A selection of useful tidbits of
information and tricks for the marine aquarist submitted by
Advanced Aquarist’s readership. Readers are encouraged to
post them to our Hot Tips sticky in the Reefs.org
Reefkeeping Discussion forum or send their tips to
email@example.com for possible publication. This
month’s Hot Tip theme is
“How do you choose a LFS?” Please head over to our discussion forum and post your thoughts!
Have you ever attempted to breed any of your livestock? If so what and how?
Yes. I have been working on breeding the dwarf cuttlefish Sepia bandensis for about 4 years. I have closed the life cycle several times, but have been unable to produce hatchlings in any great quantity. Still trying. I have about 200 gallons devoted to the project, and the hardest part has been a stable source on inexpensive live saltwater feeder animals. I am thinking of branching out to other cephalopods as well.
Soon I will also be getting several captive bred Bangaii cardinals from different sources so I can breed them. They will probably go in my 180 gallon sump.
Captive breeding and captive propagation are important and I think more people should do it.
Submitted by Thales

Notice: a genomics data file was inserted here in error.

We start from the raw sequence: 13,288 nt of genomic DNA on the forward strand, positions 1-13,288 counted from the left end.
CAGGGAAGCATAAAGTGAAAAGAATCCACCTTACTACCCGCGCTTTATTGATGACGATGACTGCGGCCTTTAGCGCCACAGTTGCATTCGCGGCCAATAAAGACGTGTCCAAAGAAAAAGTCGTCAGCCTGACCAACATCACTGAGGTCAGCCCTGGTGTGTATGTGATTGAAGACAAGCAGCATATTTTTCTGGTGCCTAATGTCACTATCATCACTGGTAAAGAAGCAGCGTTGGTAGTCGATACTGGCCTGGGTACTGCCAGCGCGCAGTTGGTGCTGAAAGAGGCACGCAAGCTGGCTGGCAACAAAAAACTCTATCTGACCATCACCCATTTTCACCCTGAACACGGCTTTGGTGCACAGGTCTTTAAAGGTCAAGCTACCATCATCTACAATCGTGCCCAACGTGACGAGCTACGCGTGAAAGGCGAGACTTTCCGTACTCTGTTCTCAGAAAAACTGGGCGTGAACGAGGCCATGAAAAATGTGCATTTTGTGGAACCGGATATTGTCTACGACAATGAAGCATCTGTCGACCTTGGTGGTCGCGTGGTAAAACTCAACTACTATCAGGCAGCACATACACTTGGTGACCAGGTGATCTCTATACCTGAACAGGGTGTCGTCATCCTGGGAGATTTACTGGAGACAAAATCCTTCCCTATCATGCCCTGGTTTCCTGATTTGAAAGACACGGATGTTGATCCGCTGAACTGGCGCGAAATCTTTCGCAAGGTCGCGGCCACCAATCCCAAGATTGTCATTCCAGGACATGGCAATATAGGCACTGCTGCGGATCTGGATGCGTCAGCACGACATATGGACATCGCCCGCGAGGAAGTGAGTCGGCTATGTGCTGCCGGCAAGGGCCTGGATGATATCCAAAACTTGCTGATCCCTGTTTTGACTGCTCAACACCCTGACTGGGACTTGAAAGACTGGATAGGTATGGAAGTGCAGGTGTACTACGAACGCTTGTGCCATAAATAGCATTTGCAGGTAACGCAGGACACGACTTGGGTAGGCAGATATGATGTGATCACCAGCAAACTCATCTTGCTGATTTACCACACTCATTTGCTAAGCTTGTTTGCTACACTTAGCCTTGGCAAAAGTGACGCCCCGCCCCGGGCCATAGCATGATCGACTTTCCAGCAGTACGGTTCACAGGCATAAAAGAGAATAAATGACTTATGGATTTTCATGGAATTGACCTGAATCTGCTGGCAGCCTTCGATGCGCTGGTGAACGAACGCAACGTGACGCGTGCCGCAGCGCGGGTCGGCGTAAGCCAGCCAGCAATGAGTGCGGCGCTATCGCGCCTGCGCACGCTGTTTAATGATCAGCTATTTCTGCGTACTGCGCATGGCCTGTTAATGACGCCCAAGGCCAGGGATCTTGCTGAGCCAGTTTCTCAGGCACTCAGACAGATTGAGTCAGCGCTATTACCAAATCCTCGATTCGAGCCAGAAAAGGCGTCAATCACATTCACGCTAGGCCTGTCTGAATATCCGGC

I have raised Bangaii cardinals. I just let them breed in my 225g tank but it had large 30in. deep overflows. They contained lots of rubble which was a breeding ground for mysid shrimp.
Some of the young bangaii made it the overflows and survived on pods, mysid shrimp and eventually frozen Cyclop-eeze, that was fed to the shrimp.
My current 4yr. old pair of Ora percs, lay eggs on a regular basis but I have not tried to raise any. We tried once with eggs from a pair of Cinnamon clowns. Their keeper removed the eggs and kept them in a small aquarium running on airstones & a heater. They did hatch and he was feeding the fry a store bought fry food. The young were doing fine when an accident uplugged the small aquarium.
My lawnmower blennie has layed eggs at least two times now. Usually high in the tank on the rear glass or rock. She then fans them, while trying to fend off others. The lack of a male to fertilize or the threat of the other fish, usually end the eggs existance. I would guess that even if a male was present, and the eggs hatched, they would end up the same as the young perc fry.
Submitted by D.W.L.